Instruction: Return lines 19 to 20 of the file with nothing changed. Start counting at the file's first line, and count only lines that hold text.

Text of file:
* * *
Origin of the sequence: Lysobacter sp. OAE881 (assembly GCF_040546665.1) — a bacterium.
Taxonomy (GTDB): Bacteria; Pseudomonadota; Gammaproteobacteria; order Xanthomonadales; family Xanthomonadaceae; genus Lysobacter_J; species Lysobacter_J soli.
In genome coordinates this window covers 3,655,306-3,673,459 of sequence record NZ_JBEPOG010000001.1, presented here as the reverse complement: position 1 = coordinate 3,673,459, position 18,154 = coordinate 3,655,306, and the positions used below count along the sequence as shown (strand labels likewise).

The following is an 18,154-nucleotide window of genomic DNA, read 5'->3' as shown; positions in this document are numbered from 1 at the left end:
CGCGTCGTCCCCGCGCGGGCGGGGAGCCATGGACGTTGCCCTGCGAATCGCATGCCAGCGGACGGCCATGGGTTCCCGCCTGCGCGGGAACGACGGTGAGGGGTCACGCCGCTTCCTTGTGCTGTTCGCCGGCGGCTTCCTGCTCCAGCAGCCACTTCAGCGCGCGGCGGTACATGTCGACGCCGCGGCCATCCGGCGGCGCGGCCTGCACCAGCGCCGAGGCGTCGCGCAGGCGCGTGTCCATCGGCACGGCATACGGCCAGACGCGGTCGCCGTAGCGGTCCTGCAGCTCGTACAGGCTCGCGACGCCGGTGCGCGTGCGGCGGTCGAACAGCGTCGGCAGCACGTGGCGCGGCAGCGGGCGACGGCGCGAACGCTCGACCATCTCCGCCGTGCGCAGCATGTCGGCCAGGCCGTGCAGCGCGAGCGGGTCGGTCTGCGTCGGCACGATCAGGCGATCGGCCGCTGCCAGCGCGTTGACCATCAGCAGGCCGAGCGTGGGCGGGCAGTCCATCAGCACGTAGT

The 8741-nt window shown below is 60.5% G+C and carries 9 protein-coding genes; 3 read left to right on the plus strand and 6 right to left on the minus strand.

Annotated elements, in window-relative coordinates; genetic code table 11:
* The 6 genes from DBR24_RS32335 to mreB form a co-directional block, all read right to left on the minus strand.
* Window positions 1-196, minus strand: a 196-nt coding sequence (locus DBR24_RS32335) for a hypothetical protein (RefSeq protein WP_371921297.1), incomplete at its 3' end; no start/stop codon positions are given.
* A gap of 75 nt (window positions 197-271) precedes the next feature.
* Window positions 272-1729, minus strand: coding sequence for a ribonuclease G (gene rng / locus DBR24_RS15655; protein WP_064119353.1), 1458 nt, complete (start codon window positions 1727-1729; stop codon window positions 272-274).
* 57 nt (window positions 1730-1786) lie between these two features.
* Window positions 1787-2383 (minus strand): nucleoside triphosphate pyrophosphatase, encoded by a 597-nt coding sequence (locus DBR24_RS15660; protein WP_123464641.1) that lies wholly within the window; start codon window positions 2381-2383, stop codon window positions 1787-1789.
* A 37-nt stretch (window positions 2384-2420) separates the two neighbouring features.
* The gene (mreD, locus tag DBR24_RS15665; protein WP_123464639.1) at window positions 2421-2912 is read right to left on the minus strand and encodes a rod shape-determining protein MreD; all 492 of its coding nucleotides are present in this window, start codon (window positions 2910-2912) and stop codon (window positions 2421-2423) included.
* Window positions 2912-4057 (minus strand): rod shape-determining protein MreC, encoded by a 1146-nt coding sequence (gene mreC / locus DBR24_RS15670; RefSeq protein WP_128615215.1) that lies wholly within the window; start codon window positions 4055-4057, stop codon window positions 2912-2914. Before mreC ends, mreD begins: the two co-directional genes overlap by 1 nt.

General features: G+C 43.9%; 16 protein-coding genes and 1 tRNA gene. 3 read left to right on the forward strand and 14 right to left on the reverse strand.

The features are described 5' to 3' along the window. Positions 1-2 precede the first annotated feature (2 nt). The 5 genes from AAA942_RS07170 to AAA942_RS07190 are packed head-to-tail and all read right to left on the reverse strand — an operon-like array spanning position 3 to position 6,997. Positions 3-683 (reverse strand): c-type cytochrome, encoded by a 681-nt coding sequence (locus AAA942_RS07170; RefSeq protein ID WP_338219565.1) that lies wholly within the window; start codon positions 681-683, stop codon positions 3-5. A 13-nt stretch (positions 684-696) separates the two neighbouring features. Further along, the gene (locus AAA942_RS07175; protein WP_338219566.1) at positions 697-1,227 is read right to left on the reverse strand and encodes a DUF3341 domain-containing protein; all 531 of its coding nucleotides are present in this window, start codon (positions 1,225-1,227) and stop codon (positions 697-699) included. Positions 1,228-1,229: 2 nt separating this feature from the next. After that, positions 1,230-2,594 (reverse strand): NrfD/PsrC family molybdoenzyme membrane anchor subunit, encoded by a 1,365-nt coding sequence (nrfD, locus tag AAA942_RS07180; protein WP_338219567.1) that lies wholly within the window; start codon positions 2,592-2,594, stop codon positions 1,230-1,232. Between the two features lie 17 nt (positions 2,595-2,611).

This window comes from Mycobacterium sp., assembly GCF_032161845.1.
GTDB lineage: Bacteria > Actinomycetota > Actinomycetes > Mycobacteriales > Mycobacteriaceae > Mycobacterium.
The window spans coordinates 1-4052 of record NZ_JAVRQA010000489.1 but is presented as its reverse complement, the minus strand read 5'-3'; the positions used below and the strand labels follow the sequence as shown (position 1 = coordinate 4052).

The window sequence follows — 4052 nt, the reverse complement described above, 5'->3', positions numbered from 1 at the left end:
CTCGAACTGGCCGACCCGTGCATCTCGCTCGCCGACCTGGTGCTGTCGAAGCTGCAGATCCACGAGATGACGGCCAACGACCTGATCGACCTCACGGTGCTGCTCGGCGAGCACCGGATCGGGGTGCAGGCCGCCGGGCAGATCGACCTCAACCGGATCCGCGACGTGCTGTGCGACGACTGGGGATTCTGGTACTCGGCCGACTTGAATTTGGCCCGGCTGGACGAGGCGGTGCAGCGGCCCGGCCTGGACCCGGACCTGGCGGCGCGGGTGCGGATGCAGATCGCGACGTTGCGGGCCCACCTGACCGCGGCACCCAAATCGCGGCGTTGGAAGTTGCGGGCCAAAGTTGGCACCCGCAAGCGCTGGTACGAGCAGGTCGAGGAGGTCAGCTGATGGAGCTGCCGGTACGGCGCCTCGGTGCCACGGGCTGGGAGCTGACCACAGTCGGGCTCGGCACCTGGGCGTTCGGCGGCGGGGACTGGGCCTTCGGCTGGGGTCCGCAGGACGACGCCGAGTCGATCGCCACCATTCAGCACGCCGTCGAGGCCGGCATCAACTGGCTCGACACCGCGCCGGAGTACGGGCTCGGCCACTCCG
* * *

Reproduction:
This window comes from Mycobacterium sp., assembly GCF_032161845.1.
GTDB lineage: Bacteria > Actinomycetota > Actinomycetes > Mycobacteriales > Mycobacteriaceae > Mycobacterium.